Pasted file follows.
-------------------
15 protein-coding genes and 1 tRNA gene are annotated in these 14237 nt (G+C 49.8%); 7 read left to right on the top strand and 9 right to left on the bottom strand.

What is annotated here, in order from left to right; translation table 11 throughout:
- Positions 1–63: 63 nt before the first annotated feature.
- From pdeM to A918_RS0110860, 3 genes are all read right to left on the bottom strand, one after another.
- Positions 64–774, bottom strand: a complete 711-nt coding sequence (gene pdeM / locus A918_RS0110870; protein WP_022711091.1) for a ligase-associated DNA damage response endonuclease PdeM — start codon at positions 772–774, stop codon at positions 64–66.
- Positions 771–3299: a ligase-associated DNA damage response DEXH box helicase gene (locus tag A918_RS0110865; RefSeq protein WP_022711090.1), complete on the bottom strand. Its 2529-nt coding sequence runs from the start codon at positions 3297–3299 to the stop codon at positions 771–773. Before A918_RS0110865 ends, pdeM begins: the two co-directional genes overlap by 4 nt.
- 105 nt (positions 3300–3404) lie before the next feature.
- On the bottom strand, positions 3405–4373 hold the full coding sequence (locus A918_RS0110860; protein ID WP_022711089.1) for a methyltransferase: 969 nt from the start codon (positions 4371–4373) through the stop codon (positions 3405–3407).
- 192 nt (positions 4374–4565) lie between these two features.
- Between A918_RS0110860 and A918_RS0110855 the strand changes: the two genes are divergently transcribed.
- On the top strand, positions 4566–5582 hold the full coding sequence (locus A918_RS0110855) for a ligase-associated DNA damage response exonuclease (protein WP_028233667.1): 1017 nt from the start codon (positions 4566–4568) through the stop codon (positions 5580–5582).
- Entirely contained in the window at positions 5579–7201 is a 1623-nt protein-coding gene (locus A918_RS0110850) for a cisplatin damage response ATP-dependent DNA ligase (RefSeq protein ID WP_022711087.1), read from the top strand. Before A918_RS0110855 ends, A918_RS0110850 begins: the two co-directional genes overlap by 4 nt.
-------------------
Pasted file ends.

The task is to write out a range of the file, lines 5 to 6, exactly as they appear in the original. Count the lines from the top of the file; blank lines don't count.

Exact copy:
- Positions 64–774, bottom strand: a complete 711-nt coding sequence (gene pdeM / locus A918_RS0110870; protein WP_022711091.1) for a ligase-associated DNA damage response endonuclease PdeM — start codon at positions 772–774, stop codon at positions 64–66.
- Positions 771–3299: a ligase-associated DNA damage response DEXH box helicase gene (locus tag A918_RS0110865; RefSeq protein WP_022711090.1), complete on the bottom strand. Its 2529-nt coding sequence runs from the start codon at positions 3297–3299 to the stop codon at positions 771–773. Before A918_RS0110865 ends, pdeM begins: the two co-directional genes overlap by 4 nt.